Healthcare workers (HCWs) pose a risk to themselves and their patients if not protected against vaccine-preventable diseases. Alarmingly, lacking immunity has been reported in several studies. We assessed the immunity against vaccine-preventable diseases in 157 pediatric HCWs in Helsinki Children's Hospital. The HCWs enrolled answered a questionnaire and gave a serum sample. Antibodies were measured with EIA against MMR-diseases, tetanus and diphtheria toxins, Hepatitis B (HBV), Hepatitis A (HAV), varicella zoster and pertussis toxin. Neutralizing antibodies against poliovirus 1, 2 and 3 were measured. All of the HCWs had antibodies against tetanus and 89.8% against diphtheria. All had measurable levels of polio antibodies to all three polioviruses. 41% had suboptimal levels of antibodies against at least one of the antigens tested: MMR-viruses, diphtheria, HBV or polio. Measles, mumps and rubella antibodies were detectable in 81.5%, 89.2% and 93%, respectively. Only one HCW had no varicella-antibodies. Hepatitis B surface antibodies (HBsAb) were detected in 89.8% of the nurses. 67.5% had HAV-antibodies. A poor correlation between detected antibody levels and reported vaccination history was noticed, indicating a need for a universal record system for registering the vaccines given to each individual.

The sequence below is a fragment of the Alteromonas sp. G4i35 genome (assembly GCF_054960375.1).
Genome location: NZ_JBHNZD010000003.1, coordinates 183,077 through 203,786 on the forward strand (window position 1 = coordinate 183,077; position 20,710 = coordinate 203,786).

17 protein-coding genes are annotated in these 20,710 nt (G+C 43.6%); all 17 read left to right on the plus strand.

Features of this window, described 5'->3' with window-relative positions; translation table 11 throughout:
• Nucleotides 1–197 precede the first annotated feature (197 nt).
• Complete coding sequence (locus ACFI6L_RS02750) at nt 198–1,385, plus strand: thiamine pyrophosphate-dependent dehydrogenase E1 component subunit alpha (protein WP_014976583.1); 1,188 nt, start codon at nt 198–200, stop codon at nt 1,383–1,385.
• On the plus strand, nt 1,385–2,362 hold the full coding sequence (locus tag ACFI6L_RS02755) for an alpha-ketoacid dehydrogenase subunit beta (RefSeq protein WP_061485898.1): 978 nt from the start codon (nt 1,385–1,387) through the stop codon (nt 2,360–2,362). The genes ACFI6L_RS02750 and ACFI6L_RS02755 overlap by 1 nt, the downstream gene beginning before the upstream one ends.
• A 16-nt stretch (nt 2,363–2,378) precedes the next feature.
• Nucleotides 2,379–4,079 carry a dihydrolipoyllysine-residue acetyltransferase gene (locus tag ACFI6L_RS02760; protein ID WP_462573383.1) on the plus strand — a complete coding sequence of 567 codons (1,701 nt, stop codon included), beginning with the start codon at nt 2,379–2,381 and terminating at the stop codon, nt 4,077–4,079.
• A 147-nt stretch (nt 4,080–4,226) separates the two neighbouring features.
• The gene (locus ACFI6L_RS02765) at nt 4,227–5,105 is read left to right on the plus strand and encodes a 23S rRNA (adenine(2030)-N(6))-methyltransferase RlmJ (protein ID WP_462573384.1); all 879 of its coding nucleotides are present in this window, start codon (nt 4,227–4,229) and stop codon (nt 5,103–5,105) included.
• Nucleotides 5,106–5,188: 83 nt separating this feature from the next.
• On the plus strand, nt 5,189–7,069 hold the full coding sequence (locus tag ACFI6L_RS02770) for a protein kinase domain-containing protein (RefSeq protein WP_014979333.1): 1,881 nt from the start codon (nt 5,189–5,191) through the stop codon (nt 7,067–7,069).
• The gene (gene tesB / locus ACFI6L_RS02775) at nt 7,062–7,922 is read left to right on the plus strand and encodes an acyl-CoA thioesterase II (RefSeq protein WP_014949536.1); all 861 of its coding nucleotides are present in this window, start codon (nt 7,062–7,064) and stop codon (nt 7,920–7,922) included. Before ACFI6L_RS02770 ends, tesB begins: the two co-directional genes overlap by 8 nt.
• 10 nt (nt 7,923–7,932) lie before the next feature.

This report provides an updated overview of recommended and mandatory vaccinations in the European Union (EU), Iceland and Norway, considering the differences in vaccine programme implementation between countries. In 2010, the Vaccine European New Integrated Collaboration Effort (VENICE) network, conducted a survey among the VENICE project gatekeepers to learn more about how national vaccination programmes are implemented, whether recommended or mandatory. Information was collected from all 27 EU Member States, Iceland and Norway. In total 15 countries do not have any mandatory vaccinations; the remaining 14 have at least one mandatory vaccination included in their programme. Vaccination against polio is mandatory for both children and adults in 12 countries; diphtheria and tetanus vaccination in 11 countries and hepatitis B vaccination in 10 countries. For eight of the 15 vaccines considered, some countries have a mixed strategy of recommended and mandatory vaccinations. Mandatory vaccination may be considered as a way of improving compliance to vaccination programmes. However, compliance with many programmes in Europe is high, using only recommendations. More information about the diversity in vaccine offer at European level may help countries to adapt vaccination strategies based on the experience of other countries. However, any proposal on vaccine strategies should be developed taking into consideration the local context habits.